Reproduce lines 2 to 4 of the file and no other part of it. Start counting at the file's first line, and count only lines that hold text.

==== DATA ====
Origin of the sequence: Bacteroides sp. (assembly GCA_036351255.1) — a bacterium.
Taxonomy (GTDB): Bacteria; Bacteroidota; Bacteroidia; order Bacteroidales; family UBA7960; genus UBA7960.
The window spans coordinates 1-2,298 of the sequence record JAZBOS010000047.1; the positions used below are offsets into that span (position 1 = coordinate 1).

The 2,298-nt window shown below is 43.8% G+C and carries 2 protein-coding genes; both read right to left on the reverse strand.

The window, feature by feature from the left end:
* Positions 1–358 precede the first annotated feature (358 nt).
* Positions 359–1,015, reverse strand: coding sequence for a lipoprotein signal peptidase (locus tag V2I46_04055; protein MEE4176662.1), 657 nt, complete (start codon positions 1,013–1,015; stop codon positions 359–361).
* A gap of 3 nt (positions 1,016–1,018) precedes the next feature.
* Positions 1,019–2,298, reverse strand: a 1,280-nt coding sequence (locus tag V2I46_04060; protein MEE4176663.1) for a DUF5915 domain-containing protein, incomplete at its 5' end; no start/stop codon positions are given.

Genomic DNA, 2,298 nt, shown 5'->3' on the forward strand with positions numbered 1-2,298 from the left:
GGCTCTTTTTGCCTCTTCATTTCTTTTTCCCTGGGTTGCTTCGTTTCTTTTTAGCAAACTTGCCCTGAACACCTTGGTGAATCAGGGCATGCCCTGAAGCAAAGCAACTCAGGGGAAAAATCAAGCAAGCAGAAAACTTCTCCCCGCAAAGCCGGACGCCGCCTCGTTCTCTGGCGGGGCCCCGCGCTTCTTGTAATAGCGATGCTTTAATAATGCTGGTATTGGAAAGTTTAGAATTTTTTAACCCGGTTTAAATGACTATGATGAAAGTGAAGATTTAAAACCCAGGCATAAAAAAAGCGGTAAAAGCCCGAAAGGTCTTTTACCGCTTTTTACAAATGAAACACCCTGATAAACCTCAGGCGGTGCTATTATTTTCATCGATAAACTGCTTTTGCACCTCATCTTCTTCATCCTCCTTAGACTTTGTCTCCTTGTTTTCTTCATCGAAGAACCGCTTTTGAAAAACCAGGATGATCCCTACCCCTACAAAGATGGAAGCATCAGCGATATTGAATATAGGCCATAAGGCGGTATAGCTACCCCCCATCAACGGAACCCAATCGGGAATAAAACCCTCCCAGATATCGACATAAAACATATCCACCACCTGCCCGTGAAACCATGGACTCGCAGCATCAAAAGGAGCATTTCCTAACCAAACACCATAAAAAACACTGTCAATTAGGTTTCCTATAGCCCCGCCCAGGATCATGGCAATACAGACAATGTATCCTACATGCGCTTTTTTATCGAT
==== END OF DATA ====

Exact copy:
Taxonomy (GTDB): Bacteria; Bacteroidota; Bacteroidia; order Bacteroidales; family UBA7960; genus UBA7960.
The window spans coordinates 1-2,298 of the sequence record JAZBOS010000047.1; the positions used below are offsets into that span (position 1 = coordinate 1).

The 2,298-nt window shown below is 43.8% G+C and carries 2 protein-coding genes; both read right to left on the reverse strand.